Using the Mississippi River to Build Land at Fort St. Phillip

12.05.2019 | In Coastal Restoration
By Alisha Renfro, Coastal Scientist, Mississippi River Delta Restoration Program, National Wildlife Federation

The Fort St. Phillip Crevasse in Plaquemines Parish resulted from the Mississippi River Flood of 1973, one of the largest floods ever recorded. Levee failures upriver in St. Louis, Missouri led to three out of four of the lower Mississippi’s floodways being operated to reduce flood pressure against levees, maintain navigation along the river and protect nearby communities.

About 20 miles upriver from where the toes of the Mississippi’s Birdsfoot Delta meet the Gulf of Mexico, the river breached the east-bank natural levee connecting the river and Breton Sound, forming the Fort St. Philip Crevasse.

Like nearly all of Louisiana’s coast, the Fort St. Philip area lost land between 1956 and 2008. A 2014 study linked the breaching of the Mississippi River levee and crevasse channel development at Fort St. Philip with some of the land loss in the area, but also acknowledged that a myriad of things, such as storms, sea level rise, and subsidence, also contributed to loss in the area. Wave energy and high subsidence rates plague the wetlands surrounding the lowermost part of the river, making building and sustaining land difficult.

Figure from: Summary Report of Supplemental Analysis -Pictorial Accounting Of Landscape Evolution Of The Crevasses Near Fort St. Philip, Louisiana – 2008 To Present.

Land-building near the mouth of the river isn’t easy, but a recent supplemental report to that 2014 study suggests that more than 1,000 acres of land was gained in Fort St. Philip area between 2008 and 2017, increasing the land in the study area from around 2,000 acres to 3,000 acres. Shifting water levels and tides make an accurate calculations of land change difficult. This study used satellite imagery from 2008 when water levels at the Empire Tide gauge and two coastal reference monitoring stations (CRMS) were low compared to the imagery from 2013 and 2017 which were similar to each other.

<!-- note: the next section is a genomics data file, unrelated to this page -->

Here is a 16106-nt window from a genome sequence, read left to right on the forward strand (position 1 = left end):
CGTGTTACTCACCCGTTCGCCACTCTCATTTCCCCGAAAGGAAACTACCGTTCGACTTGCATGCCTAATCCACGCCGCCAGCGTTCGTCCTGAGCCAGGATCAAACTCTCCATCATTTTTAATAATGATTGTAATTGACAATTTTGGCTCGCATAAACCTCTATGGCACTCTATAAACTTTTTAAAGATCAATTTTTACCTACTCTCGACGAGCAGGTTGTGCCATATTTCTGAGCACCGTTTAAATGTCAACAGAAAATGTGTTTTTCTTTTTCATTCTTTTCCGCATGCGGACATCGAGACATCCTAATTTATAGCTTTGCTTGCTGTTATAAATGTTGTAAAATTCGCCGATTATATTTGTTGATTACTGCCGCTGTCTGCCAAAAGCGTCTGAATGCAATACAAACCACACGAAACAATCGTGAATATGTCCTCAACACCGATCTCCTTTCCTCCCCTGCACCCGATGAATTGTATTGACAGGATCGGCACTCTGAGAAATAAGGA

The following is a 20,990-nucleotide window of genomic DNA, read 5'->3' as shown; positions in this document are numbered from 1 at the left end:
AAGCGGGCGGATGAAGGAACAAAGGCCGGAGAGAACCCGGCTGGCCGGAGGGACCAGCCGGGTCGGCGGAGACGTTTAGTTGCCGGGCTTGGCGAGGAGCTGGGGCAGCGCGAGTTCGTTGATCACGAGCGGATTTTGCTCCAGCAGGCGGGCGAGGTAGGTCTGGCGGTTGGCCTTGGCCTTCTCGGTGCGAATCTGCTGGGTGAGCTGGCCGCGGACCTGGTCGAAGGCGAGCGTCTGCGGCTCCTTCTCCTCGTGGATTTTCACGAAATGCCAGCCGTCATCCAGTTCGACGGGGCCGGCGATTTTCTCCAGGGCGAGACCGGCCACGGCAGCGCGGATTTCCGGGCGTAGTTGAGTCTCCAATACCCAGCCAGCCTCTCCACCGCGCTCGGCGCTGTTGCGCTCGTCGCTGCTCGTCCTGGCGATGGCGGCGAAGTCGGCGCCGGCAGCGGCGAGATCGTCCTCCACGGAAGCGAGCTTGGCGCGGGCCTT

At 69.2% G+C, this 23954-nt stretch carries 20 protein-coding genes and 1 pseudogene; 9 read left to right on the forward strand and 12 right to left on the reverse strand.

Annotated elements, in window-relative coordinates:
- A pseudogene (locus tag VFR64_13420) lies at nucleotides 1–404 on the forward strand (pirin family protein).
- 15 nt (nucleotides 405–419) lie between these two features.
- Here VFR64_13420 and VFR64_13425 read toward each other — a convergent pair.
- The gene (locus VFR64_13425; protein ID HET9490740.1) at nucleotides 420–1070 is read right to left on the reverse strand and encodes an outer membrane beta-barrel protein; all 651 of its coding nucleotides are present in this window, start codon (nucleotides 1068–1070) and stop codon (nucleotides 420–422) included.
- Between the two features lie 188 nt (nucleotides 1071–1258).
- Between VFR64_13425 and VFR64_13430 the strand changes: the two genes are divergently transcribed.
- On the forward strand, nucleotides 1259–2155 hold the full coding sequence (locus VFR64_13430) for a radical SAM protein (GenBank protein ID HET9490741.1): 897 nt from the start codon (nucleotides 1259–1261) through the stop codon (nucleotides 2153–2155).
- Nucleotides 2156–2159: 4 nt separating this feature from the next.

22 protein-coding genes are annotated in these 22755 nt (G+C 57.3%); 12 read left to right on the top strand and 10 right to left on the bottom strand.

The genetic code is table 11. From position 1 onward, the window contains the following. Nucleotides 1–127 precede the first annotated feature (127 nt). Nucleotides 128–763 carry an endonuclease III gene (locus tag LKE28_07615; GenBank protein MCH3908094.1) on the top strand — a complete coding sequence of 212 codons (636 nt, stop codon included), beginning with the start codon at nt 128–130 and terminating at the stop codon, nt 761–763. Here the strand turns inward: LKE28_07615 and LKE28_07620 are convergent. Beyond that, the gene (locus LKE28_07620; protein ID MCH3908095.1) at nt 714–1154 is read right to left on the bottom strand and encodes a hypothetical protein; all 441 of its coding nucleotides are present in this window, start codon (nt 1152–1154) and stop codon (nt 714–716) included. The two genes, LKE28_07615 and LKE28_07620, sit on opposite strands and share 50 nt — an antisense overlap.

Figure shows the Coastal Wetlands Planning, Protection and Restoration Act Project Map for Delta Management at Fort St. Philip (BS-11).

The growth of land in this area probably isn’t that much of surprise for people who visit the area frequently. Some of the successful land gain in this area can be attributed to a Coastal Wetlands Planning, Protection and Restoration Act Project, Delta Management at Fort St. Philip (BS-11). Constructed in 2006, this project built terraces in the open water of eastern Bay Denesse to trap sediment and also cut six crevasses to connect channels carrying sediment-laden river water with shallow open water areas to enhance growth of emergent marsh. The success of this project is undeniable, and there are many hunters and fishermen that can attest to the productive habitat this project has helped create. However, this project, along with the other land that has recently emerged in the Fort St. Philip area would not have happened without a steady flow of river sediment from the Mississippi River.

While across Louisiana, land continues to disappear, the land growth in the Fort St. Philip area is a testament to the power of the Mississippi River to build and maintain land, using the deposition of its own water, silt and sediment to layer new wetlands and vegetation growth.

Satellite images of the terraces in Bay Denesse near the Fort St. Philip crevasse in December of 2006 and 2016. Water levels are these two times were roughly the same.